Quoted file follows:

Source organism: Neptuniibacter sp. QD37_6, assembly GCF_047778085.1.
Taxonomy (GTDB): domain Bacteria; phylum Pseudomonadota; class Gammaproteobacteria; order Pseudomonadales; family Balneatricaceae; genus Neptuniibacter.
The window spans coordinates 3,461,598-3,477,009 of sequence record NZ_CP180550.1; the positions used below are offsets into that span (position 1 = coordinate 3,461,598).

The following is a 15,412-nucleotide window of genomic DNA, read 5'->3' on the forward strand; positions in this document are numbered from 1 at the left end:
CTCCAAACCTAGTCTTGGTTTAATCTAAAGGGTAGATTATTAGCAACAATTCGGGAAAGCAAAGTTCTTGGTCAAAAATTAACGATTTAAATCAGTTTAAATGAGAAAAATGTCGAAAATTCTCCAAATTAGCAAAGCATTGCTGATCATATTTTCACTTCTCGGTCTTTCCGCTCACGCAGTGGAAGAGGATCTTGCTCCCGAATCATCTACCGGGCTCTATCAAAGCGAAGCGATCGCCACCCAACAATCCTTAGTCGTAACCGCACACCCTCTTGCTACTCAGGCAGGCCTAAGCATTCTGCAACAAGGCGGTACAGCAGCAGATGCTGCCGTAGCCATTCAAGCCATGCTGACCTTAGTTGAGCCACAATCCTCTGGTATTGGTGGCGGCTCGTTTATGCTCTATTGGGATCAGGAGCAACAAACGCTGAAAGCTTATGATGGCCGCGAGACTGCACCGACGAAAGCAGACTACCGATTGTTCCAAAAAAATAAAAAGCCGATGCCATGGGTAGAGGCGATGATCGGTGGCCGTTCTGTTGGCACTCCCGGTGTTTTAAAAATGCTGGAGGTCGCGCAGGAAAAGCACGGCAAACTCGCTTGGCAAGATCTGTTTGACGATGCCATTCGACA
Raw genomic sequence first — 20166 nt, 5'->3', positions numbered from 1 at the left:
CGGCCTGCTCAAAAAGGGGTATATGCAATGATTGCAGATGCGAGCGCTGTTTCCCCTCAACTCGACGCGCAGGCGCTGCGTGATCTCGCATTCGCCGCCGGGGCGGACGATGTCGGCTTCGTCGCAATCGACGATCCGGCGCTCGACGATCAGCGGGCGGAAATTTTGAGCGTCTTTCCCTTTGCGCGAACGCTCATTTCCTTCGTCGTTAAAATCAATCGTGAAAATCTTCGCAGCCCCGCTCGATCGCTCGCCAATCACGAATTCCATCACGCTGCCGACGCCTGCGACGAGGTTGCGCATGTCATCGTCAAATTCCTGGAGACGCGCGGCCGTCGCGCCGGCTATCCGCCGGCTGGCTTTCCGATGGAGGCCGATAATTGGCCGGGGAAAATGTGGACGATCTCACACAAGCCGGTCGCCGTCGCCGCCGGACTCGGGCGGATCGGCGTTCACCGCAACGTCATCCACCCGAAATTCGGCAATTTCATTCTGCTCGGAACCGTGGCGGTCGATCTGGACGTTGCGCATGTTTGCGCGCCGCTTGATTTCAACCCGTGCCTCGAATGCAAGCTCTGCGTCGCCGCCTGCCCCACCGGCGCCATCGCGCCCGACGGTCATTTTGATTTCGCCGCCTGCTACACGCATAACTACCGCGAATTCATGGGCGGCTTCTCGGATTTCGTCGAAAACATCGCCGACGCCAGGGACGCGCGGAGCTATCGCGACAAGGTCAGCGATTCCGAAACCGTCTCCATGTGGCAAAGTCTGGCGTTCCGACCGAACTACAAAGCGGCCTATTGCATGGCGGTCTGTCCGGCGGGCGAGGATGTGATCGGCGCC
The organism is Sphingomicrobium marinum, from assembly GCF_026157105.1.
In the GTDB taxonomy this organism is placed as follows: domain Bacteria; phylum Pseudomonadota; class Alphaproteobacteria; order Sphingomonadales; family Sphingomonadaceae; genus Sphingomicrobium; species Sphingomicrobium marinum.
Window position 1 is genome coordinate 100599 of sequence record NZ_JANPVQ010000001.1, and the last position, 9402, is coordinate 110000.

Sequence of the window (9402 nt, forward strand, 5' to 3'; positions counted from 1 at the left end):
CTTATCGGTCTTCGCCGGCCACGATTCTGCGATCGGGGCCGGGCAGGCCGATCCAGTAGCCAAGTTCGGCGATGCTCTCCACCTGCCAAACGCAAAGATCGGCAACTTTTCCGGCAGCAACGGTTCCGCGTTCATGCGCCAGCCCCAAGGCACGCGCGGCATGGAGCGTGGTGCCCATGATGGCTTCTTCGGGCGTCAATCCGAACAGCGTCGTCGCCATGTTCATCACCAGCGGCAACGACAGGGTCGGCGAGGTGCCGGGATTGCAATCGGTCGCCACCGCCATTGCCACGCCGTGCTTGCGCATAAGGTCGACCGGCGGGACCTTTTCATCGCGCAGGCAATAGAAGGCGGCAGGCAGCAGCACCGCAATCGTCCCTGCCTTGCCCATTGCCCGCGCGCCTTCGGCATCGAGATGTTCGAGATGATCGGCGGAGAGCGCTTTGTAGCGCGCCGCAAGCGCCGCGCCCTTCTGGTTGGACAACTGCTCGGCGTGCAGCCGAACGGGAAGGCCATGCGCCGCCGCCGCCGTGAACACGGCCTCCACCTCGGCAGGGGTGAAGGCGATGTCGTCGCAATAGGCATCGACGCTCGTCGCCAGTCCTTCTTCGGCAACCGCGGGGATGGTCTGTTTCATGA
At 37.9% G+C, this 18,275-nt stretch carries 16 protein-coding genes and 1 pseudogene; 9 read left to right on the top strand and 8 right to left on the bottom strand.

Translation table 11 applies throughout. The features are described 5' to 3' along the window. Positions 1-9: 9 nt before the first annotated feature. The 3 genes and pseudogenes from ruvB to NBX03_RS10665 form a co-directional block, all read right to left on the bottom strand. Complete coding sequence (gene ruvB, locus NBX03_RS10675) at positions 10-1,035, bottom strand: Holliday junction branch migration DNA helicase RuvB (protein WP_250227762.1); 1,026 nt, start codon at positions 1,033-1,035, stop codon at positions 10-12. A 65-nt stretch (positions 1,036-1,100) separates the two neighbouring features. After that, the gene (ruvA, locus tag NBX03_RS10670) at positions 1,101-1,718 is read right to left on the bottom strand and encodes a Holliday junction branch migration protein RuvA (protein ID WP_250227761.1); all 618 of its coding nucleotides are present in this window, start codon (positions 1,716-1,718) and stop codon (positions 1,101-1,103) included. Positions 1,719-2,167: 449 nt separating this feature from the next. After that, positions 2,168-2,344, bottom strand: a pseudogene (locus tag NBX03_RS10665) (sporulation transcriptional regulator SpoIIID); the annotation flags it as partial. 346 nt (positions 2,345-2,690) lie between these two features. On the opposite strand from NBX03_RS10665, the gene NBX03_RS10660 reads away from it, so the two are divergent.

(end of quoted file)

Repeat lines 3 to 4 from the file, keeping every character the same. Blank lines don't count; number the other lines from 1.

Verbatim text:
The window spans coordinates 3,461,598-3,477,009 of sequence record NZ_CP180550.1; the positions used below are offsets into that span (position 1 = coordinate 3,461,598).

The following is a 15,412-nucleotide window of genomic DNA, read 5'->3' on the forward strand; positions in this document are numbered from 1 at the left end: